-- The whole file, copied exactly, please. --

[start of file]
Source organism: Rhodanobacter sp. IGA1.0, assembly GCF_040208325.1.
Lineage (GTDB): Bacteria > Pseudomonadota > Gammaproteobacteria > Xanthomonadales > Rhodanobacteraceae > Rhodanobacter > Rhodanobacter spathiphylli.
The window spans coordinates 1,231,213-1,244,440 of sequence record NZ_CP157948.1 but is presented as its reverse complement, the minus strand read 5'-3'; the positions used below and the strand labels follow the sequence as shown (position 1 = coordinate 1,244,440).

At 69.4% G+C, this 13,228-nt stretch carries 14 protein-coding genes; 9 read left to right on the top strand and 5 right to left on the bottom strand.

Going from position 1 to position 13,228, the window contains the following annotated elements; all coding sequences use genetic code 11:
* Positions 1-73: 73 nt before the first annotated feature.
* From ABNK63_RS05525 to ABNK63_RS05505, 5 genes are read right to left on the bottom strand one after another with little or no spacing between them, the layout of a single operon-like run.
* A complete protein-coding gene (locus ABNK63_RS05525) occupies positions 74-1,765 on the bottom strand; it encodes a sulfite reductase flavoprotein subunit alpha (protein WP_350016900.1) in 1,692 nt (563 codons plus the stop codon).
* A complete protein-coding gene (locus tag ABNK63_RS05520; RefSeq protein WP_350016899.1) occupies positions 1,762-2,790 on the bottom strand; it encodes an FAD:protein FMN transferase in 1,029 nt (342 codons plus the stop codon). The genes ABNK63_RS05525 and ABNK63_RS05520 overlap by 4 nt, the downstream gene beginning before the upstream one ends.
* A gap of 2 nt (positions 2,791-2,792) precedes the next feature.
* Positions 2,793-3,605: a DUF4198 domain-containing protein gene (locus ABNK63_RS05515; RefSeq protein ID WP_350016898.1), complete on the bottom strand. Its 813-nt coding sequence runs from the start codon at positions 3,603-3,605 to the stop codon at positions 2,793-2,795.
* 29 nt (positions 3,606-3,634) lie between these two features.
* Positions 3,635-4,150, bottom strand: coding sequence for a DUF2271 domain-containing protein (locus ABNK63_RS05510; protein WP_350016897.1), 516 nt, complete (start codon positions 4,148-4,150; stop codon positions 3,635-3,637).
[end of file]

Source organism: Rhodanobacter sp. IGA1.0, assembly GCF_040208325.1.
Lineage (GTDB): Bacteria > Pseudomonadota > Gammaproteobacteria > Xanthomonadales > Rhodanobacteraceae > Rhodanobacter > Rhodanobacter spathiphylli.
The window spans coordinates 1,231,213-1,244,440 of sequence record NZ_CP157948.1 but is presented as its reverse complement, the minus strand read 5'-3'; the positions used below and the strand labels follow the sequence as shown (position 1 = coordinate 1,244,440).

At 69.4% G+C, this 13,228-nt stretch carries 14 protein-coding genes; 9 read left to right on the top strand and 5 right to left on the bottom strand.

Going from position 1 to position 13,228, the window contains the following annotated elements; all coding sequences use genetic code 11:
* Positions 1-73: 73 nt before the first annotated feature.
* From ABNK63_RS05525 to ABNK63_RS05505, 5 genes are read right to left on the bottom strand one after another with little or no spacing between them, the layout of a single operon-like run.
* A complete protein-coding gene (locus ABNK63_RS05525) occupies positions 74-1,765 on the bottom strand; it encodes a sulfite reductase flavoprotein subunit alpha (protein WP_350016900.1) in 1,692 nt (563 codons plus the stop codon).
* A complete protein-coding gene (locus tag ABNK63_RS05520; RefSeq protein WP_350016899.1) occupies positions 1,762-2,790 on the bottom strand; it encodes an FAD:protein FMN transferase in 1,029 nt (342 codons plus the stop codon). The genes ABNK63_RS05525 and ABNK63_RS05520 overlap by 4 nt, the downstream gene beginning before the upstream one ends.
* A gap of 2 nt (positions 2,791-2,792) precedes the next feature.
* Positions 2,793-3,605: a DUF4198 domain-containing protein gene (locus ABNK63_RS05515; RefSeq protein ID WP_350016898.1), complete on the bottom strand. Its 813-nt coding sequence runs from the start codon at positions 3,603-3,605 to the stop codon at positions 2,793-2,795.
* 29 nt (positions 3,606-3,634) lie between these two features.
* Positions 3,635-4,150, bottom strand: coding sequence for a DUF2271 domain-containing protein (locus ABNK63_RS05510; protein WP_350016897.1), 516 nt, complete (start codon positions 4,148-4,150; stop codon positions 3,635-3,637).